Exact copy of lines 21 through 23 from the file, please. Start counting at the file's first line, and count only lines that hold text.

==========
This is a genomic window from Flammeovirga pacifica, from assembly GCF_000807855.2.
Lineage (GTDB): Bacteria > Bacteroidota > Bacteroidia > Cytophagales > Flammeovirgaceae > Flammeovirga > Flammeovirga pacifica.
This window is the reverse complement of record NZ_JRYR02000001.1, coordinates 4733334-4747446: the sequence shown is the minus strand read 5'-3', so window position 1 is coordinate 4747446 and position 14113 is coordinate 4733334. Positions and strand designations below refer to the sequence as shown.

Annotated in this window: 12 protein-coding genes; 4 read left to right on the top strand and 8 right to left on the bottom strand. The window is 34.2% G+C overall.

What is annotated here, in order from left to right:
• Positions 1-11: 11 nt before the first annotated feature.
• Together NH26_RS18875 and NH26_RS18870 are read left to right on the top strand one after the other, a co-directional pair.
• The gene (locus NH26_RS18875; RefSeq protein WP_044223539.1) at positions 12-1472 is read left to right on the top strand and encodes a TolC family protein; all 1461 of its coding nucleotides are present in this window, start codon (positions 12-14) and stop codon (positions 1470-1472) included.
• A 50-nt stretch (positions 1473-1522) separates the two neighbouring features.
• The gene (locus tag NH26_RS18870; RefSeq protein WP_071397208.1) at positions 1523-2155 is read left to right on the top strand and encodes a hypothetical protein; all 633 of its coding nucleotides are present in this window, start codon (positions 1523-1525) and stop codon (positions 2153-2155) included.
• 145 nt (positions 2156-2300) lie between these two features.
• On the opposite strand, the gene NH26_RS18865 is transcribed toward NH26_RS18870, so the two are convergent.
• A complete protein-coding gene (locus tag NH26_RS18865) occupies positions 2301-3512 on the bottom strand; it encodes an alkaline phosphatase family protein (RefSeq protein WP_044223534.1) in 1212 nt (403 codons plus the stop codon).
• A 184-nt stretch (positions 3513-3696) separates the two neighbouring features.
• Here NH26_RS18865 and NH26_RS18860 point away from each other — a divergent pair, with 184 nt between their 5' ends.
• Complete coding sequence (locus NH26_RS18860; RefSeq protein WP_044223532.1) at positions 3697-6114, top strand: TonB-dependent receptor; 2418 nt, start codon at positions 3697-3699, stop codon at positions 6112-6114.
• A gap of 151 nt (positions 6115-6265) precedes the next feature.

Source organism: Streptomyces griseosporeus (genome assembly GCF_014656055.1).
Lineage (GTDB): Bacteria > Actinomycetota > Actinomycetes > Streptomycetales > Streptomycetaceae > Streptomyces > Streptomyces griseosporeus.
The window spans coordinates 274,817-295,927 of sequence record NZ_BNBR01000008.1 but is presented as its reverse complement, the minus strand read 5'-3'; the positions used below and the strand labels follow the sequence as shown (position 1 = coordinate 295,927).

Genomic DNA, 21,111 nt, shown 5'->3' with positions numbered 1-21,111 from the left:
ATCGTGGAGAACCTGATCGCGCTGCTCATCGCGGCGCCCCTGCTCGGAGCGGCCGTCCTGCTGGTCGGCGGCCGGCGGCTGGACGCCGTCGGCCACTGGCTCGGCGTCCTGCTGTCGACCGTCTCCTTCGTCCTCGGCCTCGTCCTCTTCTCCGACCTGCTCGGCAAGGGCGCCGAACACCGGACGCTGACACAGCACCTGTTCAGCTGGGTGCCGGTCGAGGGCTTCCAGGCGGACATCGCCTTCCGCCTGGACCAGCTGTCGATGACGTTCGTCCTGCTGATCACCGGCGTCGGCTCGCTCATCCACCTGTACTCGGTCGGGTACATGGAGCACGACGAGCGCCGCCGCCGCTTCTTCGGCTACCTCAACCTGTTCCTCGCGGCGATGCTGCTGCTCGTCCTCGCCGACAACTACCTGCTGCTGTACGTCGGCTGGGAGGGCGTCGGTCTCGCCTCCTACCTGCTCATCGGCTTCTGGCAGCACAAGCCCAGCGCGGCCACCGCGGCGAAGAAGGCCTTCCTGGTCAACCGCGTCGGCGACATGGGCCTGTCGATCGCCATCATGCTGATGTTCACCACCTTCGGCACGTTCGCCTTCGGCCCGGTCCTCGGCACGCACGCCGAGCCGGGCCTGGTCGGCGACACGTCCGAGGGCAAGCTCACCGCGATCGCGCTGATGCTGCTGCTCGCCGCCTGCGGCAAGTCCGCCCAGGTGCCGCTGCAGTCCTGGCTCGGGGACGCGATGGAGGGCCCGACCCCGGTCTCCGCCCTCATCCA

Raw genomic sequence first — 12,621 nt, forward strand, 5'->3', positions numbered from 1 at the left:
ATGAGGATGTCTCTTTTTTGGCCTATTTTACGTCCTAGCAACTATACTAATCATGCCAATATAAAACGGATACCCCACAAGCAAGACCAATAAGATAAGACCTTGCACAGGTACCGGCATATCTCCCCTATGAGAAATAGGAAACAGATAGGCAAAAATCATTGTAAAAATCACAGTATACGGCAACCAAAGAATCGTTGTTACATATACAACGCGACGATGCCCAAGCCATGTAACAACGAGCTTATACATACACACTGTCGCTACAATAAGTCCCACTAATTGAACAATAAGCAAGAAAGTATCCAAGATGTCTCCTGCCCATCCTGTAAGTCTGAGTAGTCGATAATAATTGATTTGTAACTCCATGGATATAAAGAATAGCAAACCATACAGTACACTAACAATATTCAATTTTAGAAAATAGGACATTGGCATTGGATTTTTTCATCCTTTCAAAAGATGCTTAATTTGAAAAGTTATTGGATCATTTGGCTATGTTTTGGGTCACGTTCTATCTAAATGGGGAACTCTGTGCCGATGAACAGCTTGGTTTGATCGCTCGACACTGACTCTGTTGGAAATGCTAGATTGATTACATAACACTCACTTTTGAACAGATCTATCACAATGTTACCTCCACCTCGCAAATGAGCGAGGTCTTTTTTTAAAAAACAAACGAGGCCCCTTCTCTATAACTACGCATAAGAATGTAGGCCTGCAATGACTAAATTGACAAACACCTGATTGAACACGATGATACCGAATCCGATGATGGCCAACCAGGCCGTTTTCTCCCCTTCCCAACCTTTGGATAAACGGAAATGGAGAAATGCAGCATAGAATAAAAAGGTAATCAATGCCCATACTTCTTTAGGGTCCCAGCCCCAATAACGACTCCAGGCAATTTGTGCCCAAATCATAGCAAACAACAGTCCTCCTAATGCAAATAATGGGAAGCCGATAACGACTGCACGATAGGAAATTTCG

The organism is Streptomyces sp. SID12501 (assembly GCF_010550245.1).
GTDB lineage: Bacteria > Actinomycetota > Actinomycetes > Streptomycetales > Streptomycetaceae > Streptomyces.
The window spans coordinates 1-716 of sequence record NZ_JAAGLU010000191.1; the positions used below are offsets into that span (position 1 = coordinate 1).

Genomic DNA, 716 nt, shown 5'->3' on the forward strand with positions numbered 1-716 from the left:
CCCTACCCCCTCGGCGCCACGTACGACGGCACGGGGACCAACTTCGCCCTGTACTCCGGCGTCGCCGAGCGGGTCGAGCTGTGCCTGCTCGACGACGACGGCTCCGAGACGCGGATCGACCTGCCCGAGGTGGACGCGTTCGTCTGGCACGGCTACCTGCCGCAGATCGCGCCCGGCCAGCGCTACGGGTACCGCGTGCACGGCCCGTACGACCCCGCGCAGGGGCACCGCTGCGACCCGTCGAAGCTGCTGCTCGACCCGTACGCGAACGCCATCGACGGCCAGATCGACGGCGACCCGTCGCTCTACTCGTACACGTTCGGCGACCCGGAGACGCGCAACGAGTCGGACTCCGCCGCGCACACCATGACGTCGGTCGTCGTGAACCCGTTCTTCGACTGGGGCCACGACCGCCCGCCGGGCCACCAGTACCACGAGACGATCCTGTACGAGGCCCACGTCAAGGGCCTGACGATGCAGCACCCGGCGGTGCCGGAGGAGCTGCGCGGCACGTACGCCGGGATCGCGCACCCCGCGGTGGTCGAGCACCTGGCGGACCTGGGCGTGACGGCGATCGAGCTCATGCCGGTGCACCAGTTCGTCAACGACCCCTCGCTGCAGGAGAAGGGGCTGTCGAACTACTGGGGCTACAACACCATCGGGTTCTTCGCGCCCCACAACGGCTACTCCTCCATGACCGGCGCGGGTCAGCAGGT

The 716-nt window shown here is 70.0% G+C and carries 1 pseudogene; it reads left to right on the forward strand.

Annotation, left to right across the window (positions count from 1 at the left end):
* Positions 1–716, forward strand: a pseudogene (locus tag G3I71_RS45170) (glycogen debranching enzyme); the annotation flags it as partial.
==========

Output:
Genomic DNA, 21,111 nt, shown 5'->3' with positions numbered 1-21,111 from the left:
ATCGTGGAGAACCTGATCGCGCTGCTCATCGCGGCGCCCCTGCTCGGAGCGGCCGTCCTGCTGGTCGGCGGCCGGCGGCTGGACGCCGTCGGCCACTGGCTCGGCGTCCTGCTGTCGACCGTCTCCTTCGTCCTCGGCCTCGTCCTCTTCTCCGACCTGCTCGGCAAGGGCGCCGAACACCGGACGCTGACACAGCACCTGTTCAGCTGGGTGCCGGTCGAGGGCTTCCAGGCGGACATCGCCTTCCGCCTGGACCAGCTGTCGATGACGTTCGTCCTGCTGATCACCGGCGTCGGCTCGCTCATCCACCTGTACTCGGTCGGGTACATGGAGCACGACGAGCGCCGCCGCCGCTTCTTCGGCTACCTCAACCTGTTCCTCGCGGCGATGCTGCTGCTCGTCCTCGCCGACAACTACCTGCTGCTGTACGTCGGCTGGGAGGGCGTCGGTCTCGCCTCCTACCTGCTCATCGGCTTCTGGCAGCACAAGCCCAGCGCGGCCACCGCGGCGAAGAAGGCCTTCCTGGTCAACCGCGTCGGCGACATGGGCCTGTCGATCGCCATCATGCTGATGTTCACCACCTTCGGCACGTTCGCCTTCGGCCCGGTCCTCGGCACGCACGCCGAGCCGGGCCTGGTCGGCGACACGTCCGAGGGCAAGCTCACCGCGATCGCGCTGATGCTGCTGCTCGCCGCCTGCGGCAAGTCCGCCCAGGTGCCGCTGCAGTCCTGGCTCGGGGACGCGATGGAGGGCCCGACCCCGGTCTCCGCCCTCATCCA

Raw genomic sequence first — 12,621 nt, forward strand, 5'->3', positions numbered from 1 at the left: